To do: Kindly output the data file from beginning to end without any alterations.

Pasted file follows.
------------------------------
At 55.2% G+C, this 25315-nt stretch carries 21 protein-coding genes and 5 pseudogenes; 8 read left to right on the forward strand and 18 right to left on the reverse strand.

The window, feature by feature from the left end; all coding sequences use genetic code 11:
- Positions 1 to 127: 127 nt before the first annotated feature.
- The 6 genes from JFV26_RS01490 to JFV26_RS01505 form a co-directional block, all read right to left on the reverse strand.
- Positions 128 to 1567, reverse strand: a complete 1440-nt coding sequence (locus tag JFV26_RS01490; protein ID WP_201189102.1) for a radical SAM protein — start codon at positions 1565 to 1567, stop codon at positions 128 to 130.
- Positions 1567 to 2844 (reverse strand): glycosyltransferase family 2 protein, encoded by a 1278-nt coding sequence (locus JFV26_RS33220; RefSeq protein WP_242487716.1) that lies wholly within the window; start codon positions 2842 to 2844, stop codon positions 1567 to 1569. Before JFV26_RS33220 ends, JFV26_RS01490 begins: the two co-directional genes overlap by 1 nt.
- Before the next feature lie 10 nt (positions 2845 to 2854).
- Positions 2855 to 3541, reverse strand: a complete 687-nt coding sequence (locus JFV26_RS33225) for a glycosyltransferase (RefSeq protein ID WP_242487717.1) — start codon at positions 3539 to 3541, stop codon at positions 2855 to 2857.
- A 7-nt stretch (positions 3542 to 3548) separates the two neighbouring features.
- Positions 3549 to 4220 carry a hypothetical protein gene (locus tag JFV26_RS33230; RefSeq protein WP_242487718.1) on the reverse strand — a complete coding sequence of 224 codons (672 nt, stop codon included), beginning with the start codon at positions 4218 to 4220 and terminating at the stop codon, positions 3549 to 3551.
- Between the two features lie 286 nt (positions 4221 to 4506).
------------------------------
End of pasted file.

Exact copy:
At 55.2% G+C, this 25315-nt stretch carries 21 protein-coding genes and 5 pseudogenes; 8 read left to right on the forward strand and 18 right to left on the reverse strand.

The window, feature by feature from the left end; all coding sequences use genetic code 11:
- Positions 1 to 127: 127 nt before the first annotated feature.
- The 6 genes from JFV26_RS01490 to JFV26_RS01505 form a co-directional block, all read right to left on the reverse strand.
- Positions 128 to 1567, reverse strand: a complete 1440-nt coding sequence (locus tag JFV26_RS01490; protein ID WP_201189102.1) for a radical SAM protein — start codon at positions 1565 to 1567, stop codon at positions 128 to 130.
- Positions 1567 to 2844 (reverse strand): glycosyltransferase family 2 protein, encoded by a 1278-nt coding sequence (locus JFV26_RS33220; RefSeq protein WP_242487716.1) that lies wholly within the window; start codon positions 2842 to 2844, stop codon positions 1567 to 1569. Before JFV26_RS33220 ends, JFV26_RS01490 begins: the two co-directional genes overlap by 1 nt.
- Before the next feature lie 10 nt (positions 2845 to 2854).
- Positions 2855 to 3541, reverse strand: a complete 687-nt coding sequence (locus JFV26_RS33225) for a glycosyltransferase (RefSeq protein ID WP_242487717.1) — start codon at positions 3539 to 3541, stop codon at positions 2855 to 2857.
- A 7-nt stretch (positions 3542 to 3548) separates the two neighbouring features.
- Positions 3549 to 4220 carry a hypothetical protein gene (locus tag JFV26_RS33230; RefSeq protein WP_242487718.1) on the reverse strand — a complete coding sequence of 224 codons (672 nt, stop codon included), beginning with the start codon at positions 4218 to 4220 and terminating at the stop codon, positions 3549 to 3551.
- Between the two features lie 286 nt (positions 4221 to 4506).